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TO THE

MOST HONOURABLE

JOHN

LORD MARQUIS OF NORMANBY,

EARL OF MULGRAVE,

&c.

AND KNIGHT OF THE MOST NOBLE ORDER OF TIIE

GARTER.

A heroic poem, truly such, is undoubtedly the greatest work which the soul of man is capable to perform. The design of it is to form the mind to heroic virtue by example. It is conveyed 'in verse, that it may delight, while it instructs : the action of it is always one, entire, and great. The least and most trivial episodes, or underactions, thich are interwoven in it, are parts either necessary or convenient to carry on the main design; either so necessary, that without them the poem must be imperfect, or so convenient, that no others can be imagined more

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suitable to the place in which they are. There is nothing to be left void in a firm building; even the cavities ought not to be filled with rubbish, (which is of a perishable kind, destructive to the strength), but with brick or stone, though of less pieces, yet of the same nature, and fitted to the crannies. Even the least portions of them must be of the epic kind: all things must be grave, majestical, and sublime; nothing of a foreign nature, like the trifling novels, which Ariosto and others have inserted in their poems; by which the reader is misled into another sort of pleasure, opposite to that which is designed in an epic poem. One raises the soul, and hardens it to virtue; the other softens it again, and unbends it into vice. One conduces to the poet's aim, the completing of his work, which he is driving on, labouring and hastening in every line; the other slackens his pace, diverts him from his way, and locks him up like a knight errant in an enchanted castle, when he should be pursuing his first adventure. Statius, as Bossu has well observed, was ambitious of trying his strength with his master Virgil, as Virgil had before tried his with Homer. The Grecian gave the two Romans an example, in the games which were celebrated at the funerals of Patroclus. Virgil imitated the invention of Homer, but changed the sports. But both the Greek and Latin poet took their occasions from the subject; though, to confess the truth, they were both ornamental, or, at best, convenient parts of it, rather than of necessity arising from it. Statius—who, through his whole poem, is noted for want of conduct and judgement-instead of staying, as he might have done, for the death of Capaneus, Hippomedon, Tydeus, or some other of his seven champions (who are heroes all alike), or more properly for the tragical end of the two brothers, whose exequies the next successor had leisure to perform when the siege was raised, and in the interval betwixt the poet's first action and his second went out of his way, as it were on prepense malice, to commit a fault. For he took his opportunity to kill a royal infant by the means of a serpent (that author of all evil), to make way for those funeral honours which he intended for him. Now, if this innocent had been of any relation to his Thebaïs-if he had either farthered or hindered the taking of the town—the poet might have found some sorry excuse at least, for detaining the reader from the promised siege. On these terms, this Capaneus of a poet engaged his two immortal predecessors; and his success was answerable to his enterprise.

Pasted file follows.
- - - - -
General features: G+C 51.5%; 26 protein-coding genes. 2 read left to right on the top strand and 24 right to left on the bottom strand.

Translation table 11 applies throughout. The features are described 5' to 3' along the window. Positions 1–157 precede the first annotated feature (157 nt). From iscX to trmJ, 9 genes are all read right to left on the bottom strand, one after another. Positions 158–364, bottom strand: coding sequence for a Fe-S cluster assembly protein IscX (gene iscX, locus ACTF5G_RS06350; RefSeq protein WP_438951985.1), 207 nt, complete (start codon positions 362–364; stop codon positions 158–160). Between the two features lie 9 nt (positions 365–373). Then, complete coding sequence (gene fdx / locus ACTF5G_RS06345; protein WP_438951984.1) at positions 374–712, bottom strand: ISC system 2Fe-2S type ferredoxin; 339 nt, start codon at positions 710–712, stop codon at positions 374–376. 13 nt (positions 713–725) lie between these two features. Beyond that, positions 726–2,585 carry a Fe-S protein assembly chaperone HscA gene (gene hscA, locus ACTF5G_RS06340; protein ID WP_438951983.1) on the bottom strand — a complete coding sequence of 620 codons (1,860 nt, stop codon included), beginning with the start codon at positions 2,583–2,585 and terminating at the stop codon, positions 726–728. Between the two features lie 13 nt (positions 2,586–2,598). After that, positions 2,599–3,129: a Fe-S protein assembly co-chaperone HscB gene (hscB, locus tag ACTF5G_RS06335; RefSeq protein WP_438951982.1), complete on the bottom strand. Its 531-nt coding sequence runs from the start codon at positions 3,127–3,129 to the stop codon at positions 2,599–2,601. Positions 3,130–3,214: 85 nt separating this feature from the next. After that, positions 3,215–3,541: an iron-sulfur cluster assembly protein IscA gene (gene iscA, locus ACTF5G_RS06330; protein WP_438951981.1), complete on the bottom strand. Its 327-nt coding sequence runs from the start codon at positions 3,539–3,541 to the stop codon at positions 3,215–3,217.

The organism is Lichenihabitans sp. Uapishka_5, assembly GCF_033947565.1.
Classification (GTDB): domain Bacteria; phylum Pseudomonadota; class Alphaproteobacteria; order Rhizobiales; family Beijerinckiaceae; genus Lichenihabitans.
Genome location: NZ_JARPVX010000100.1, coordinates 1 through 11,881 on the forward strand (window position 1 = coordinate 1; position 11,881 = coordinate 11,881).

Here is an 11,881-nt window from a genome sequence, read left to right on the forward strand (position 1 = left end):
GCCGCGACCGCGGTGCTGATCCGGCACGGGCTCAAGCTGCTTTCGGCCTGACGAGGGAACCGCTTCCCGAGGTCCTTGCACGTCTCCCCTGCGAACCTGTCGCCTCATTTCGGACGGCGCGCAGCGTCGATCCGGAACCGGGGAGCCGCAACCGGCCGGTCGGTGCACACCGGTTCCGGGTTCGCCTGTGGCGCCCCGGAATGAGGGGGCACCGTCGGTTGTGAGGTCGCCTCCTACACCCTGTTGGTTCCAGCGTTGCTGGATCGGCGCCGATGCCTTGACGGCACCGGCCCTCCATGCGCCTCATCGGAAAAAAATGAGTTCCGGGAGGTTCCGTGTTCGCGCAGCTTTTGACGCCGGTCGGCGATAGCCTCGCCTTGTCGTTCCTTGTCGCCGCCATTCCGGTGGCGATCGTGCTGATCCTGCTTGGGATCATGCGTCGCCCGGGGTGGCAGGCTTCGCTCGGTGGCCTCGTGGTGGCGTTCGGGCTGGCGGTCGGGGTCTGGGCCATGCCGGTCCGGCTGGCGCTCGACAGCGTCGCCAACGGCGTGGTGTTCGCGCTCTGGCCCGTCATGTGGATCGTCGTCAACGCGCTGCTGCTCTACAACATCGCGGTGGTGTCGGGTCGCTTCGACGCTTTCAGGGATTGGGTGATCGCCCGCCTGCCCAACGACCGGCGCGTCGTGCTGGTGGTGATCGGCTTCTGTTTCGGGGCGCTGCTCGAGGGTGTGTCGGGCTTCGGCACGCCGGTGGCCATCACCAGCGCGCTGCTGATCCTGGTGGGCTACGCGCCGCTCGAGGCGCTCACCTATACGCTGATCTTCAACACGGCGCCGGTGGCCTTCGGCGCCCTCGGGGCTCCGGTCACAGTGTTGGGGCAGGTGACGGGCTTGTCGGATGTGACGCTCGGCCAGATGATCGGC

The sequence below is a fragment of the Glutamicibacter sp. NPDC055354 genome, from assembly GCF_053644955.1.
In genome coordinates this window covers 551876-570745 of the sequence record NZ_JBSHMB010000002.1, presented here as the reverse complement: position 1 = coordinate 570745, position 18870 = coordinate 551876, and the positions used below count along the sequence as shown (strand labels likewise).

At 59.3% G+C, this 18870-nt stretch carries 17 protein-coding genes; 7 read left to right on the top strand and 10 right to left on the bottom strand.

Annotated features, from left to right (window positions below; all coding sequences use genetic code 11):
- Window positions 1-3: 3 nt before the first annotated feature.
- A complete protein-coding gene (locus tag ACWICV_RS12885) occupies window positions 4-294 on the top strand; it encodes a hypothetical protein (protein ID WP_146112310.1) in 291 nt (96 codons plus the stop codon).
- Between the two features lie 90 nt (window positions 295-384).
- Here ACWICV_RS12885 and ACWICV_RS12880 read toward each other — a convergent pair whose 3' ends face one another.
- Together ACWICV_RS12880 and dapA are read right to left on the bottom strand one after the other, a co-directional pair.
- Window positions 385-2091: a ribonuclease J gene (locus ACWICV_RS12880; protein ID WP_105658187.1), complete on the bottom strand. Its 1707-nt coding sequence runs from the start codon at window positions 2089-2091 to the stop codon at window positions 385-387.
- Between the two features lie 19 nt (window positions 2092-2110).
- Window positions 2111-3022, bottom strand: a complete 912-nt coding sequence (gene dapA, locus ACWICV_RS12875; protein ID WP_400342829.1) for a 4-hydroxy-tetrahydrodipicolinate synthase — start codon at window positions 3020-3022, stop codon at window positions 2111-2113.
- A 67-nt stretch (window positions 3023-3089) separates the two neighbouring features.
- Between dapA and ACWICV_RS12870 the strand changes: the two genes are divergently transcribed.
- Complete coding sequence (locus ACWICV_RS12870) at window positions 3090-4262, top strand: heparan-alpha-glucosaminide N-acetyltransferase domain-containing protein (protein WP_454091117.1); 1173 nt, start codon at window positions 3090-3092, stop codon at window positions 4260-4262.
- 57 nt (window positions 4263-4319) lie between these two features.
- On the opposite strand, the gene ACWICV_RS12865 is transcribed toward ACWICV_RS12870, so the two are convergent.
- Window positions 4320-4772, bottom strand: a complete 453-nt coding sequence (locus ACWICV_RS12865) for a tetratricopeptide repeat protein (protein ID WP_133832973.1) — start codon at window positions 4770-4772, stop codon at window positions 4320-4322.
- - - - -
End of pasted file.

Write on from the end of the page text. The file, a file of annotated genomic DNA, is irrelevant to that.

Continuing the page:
If this æconomy must be observed in the minutest parts of an epic poem, which, to a common reader, seem to be detached from the body, and almost independent of it ; what soul, though sent into the world with great advantages of nature, cultivated with the liberal arts and sciences, conversant with histories of the dead, and enriched with observations on the living, can be sufficient to inform the whole body of so great a work? I touch here but transiently, without any strict method, on some few of those many rules of imitating nature, which Aristotle drew from Homer's Iliads and Odysseys, and which he fitted to the drama; furnishing himself also with observations from the practice of the theatre, when it flourished under Æschylus, Euripides, and Sophocles : for the original of the stage was from the epic poem. Narration, doubtless, preceded acting, and gave laws to it: what at first was told artfully, was, in process of time, represented gracefully to the sight and hearing. Those episodes of Homer, which were proper for the stage, the poets amplified each into an action : out of his limbs they formed their bodies : what he had contracted, they enlarged: out of one Hercules, were made infinity of pygmies, yet all endued with human souls; for from him, their great creator, they have each of them the divinæ particulam auræ. They flowed from him at first, and are at last resolved into him. Nor were they only animated by him, but their measure and symmetry was owing to him. His one, entire, and great action was copied by them according to the proportions of the drama. If he finished his orb within the year, it sufficed to teach them,

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